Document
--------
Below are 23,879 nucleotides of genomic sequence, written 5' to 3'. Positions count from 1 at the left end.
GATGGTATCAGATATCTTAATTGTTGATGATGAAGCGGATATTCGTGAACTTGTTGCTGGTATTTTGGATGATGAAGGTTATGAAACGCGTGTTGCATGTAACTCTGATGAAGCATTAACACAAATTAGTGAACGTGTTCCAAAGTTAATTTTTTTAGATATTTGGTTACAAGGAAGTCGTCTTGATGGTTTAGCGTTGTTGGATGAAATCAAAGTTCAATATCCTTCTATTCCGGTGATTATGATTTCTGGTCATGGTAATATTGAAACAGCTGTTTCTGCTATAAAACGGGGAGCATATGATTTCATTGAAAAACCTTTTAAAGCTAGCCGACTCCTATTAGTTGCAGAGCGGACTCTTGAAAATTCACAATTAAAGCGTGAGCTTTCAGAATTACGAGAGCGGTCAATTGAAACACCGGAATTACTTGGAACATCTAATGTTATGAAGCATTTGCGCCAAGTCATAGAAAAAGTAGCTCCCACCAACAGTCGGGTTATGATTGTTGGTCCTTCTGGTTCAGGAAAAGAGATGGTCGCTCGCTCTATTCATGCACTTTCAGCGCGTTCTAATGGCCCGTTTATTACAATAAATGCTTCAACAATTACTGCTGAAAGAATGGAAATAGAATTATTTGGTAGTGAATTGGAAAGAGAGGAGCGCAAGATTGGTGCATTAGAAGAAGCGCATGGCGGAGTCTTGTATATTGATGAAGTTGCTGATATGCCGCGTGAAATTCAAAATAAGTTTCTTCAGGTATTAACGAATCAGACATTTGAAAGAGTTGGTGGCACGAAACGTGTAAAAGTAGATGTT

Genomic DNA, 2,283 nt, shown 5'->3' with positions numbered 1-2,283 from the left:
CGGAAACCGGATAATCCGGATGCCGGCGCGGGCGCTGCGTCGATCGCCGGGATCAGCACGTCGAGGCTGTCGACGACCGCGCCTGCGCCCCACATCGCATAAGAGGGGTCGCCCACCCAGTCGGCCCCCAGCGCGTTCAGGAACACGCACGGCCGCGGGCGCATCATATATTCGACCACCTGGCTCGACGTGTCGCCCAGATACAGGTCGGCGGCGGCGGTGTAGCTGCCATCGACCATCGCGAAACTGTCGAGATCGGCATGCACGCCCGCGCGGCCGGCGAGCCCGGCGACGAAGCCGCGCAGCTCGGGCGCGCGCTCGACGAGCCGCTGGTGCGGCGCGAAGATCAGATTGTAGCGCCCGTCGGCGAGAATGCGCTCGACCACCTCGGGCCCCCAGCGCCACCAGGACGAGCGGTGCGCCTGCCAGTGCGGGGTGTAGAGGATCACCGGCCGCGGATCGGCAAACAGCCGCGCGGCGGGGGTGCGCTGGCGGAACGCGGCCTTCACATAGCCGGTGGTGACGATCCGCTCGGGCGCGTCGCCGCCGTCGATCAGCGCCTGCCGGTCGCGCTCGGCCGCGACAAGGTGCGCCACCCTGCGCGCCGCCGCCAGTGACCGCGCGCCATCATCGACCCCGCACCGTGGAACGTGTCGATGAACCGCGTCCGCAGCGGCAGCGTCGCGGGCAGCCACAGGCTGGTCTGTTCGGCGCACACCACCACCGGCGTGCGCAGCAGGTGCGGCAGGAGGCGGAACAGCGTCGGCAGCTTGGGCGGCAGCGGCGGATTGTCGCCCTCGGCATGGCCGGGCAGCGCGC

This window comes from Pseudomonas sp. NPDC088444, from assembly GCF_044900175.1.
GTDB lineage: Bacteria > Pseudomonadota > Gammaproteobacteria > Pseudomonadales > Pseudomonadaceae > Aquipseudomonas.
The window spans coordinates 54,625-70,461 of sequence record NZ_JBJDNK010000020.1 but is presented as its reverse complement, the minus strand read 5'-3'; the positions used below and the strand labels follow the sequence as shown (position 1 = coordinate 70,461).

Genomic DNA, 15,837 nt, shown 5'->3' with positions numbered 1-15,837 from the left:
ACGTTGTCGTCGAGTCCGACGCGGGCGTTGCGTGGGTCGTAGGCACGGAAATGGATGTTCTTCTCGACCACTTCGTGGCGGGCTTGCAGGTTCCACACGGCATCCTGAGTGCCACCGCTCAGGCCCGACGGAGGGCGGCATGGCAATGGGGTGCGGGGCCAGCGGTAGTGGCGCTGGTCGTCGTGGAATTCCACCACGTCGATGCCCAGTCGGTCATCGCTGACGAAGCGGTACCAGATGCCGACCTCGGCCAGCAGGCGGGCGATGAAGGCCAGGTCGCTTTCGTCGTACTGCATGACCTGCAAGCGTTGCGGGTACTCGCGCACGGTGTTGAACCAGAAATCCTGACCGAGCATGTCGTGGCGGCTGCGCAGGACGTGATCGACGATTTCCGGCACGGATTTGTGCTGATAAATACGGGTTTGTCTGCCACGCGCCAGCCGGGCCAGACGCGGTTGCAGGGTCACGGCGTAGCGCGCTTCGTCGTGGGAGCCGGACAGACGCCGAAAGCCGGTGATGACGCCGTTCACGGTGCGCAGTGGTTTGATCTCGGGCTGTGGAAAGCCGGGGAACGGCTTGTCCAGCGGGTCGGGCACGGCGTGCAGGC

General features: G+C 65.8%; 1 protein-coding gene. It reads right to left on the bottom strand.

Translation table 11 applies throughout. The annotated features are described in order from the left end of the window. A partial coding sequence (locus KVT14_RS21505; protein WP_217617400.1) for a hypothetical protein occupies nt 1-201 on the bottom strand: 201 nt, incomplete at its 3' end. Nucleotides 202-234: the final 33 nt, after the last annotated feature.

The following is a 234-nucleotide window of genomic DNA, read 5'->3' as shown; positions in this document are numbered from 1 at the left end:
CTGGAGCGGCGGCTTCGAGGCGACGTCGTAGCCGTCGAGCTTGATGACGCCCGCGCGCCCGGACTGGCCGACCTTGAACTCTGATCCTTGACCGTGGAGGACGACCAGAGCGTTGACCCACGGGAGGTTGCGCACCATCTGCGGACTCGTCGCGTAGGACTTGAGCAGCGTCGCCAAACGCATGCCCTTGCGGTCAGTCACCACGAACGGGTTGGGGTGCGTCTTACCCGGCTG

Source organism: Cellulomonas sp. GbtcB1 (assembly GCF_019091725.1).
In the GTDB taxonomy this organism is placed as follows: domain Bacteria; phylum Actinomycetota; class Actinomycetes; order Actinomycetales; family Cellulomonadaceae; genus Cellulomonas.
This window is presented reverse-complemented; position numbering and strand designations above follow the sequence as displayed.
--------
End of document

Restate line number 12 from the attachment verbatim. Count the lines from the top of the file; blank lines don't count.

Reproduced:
The following is a 234-nucleotide window of genomic DNA, read 5'->3' as shown; positions in this document are numbered from 1 at the left end: